Tuesday, 29 May 2012

Brown Tap Water Today

Brown tap water has always been a turn off for me, as I am certain that it is for most other people.

We had a slight rainfall this morning which seemed to have resulted in brown tap water in our home around lunch time.  It has been such an usually dry Spring season with our area having received less than 1/3 of our usual rainfall amounts.  Everything is dry in Ontario.  Forest Fires have been raging, lawns have a burnt look and the dust has been flying with even the slightest gust of wind.

Growing up, we lived in a small town located in a valley.  Every Spring, we would have brown tap water, some days worse than others - we called it "Farm Run-Off".  I remember how my Mother used to panic because she couldn't use the household water.  This always amazed me because we encountered the same situation every year yet she was never prepared - even though we all knew that it was inevitable.

Today, I immediately called some of my neighbours and advised them that they may potentially experience brown tap water.  We weren't sure if it was due to "run-off" from the rain or perhaps a broken pipe.  I then ran downstairs to my cold room and grabbed a bottle of water from our storage supply. 

Interestingly enough, we were prepared and didn't panic.  Most families do not have a back up water supply and would be rendered helpless in a situation like we experienced today.  Likely, they would run to the local grocery store and spend their hard earned dollars on bottled water to get them through this "mini crisis".  Well, what happened if our entire neighbourhood was unable to use tap water?  The local grocery store would run out of stock very quickly and then what?  Something to think about for sure...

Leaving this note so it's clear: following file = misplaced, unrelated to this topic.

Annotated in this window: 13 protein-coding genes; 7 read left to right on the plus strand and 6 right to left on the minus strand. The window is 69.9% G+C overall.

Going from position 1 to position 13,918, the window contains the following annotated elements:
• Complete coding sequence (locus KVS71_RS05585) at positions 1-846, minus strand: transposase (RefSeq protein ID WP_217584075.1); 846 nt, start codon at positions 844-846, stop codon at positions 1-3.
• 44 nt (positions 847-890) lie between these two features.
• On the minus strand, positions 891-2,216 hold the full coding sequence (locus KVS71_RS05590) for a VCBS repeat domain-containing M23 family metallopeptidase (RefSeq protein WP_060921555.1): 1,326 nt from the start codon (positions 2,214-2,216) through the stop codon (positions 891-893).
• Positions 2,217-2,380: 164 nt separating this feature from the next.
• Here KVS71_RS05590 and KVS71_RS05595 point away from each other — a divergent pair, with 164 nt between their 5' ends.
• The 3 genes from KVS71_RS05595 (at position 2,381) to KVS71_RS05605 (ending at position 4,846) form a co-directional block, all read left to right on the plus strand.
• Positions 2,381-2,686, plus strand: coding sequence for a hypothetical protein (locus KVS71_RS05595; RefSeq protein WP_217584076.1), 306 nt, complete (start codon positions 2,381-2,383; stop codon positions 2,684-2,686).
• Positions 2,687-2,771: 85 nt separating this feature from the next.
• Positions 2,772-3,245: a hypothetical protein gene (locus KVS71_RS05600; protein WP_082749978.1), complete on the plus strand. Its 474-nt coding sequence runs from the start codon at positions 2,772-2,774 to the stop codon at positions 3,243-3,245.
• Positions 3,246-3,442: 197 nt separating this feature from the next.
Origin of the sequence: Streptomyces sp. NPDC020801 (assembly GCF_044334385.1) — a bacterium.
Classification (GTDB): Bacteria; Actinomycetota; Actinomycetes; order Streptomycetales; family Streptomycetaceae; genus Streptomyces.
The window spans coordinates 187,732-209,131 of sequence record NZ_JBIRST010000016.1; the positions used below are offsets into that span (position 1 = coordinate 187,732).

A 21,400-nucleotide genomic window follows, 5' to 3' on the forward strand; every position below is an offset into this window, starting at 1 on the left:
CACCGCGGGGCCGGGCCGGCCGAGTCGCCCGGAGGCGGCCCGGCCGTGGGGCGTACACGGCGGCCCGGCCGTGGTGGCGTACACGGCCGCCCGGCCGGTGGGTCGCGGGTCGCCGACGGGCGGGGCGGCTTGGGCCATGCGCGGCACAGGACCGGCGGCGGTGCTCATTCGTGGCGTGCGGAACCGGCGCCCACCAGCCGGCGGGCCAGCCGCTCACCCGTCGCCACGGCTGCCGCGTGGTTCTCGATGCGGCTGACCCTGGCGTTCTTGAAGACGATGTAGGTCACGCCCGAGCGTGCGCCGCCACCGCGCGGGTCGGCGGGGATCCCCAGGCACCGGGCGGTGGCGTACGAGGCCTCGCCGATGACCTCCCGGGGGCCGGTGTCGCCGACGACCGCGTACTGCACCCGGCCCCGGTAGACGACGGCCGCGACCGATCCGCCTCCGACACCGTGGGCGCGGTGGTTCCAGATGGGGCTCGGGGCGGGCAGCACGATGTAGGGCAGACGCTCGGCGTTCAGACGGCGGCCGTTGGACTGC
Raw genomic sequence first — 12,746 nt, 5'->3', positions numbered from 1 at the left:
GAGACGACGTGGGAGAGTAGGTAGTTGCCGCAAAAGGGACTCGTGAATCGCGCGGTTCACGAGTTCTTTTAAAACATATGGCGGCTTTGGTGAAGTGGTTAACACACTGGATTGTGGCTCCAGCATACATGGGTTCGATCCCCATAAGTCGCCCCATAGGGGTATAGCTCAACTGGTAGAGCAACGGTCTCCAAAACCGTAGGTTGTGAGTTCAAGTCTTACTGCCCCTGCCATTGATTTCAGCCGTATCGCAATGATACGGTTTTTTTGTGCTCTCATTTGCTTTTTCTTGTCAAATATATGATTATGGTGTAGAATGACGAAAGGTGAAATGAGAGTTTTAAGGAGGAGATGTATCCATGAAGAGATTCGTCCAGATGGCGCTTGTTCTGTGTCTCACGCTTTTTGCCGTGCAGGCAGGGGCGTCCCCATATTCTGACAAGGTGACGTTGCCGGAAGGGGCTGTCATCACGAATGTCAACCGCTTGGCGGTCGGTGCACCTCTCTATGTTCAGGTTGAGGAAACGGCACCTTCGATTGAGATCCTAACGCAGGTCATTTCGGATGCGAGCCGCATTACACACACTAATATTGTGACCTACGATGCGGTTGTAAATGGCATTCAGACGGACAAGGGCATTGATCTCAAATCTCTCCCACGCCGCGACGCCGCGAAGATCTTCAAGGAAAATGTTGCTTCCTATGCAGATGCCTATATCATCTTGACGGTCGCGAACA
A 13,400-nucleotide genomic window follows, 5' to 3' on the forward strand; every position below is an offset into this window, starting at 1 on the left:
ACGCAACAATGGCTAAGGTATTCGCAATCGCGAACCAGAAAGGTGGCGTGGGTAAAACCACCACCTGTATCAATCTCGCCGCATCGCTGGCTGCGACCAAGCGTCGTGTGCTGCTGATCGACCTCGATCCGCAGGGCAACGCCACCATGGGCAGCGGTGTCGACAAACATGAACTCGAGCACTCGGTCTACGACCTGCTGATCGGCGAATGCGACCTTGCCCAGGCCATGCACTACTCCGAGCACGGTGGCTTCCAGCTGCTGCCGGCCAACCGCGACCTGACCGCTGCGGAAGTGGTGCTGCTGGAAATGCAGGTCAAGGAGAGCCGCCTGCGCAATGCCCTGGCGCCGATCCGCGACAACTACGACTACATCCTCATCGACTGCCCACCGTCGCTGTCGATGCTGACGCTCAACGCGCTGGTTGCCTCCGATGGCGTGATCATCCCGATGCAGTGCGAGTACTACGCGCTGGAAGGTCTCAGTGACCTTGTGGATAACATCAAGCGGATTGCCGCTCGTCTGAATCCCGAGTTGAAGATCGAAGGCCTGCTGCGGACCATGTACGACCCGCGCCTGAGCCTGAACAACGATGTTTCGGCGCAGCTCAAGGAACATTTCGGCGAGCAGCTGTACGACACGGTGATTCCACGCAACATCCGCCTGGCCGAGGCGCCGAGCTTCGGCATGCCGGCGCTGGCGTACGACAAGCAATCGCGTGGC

Here is a simple guideline that we follow regarding Nature's Most Valuable Resource:

Firstly, as a family, we have learned that it is important to keep a backup supply of water for unexpected situations.  Our general rule is 1 litre (1000 ml) per person for 30 days = 30 litres.  If you have a family of 4, then you would require 120 litres.  This is the absolute minimum amount that we use as we need to ensure that we have the storage space.  If you have more space, then store as much water as you can.  For us, this water is designated for drinking and cooking. 

Secondly, we always save our bath and laundry water so we always have grey water readily available for flushing toilets.

Thirdly, we stop using our 45 gallon rain barrels once they get down to 1/3 full.  This provides us with a security net of water that we can use for washing/bathing should our tap water fail. 

If you are "saving water" it is important to ensure that you are using food grade plastic, stainless steel or glass containers.  Your water storage supply should be replaced every 90 days to ensure proper hygienic and sanitary conditions. 
***In the case of disaster, you need to be prepared for the fact that it can take up to 2 weeks before you and your family might have access to clean drinking water!

Curbside Find - Terracotta Trio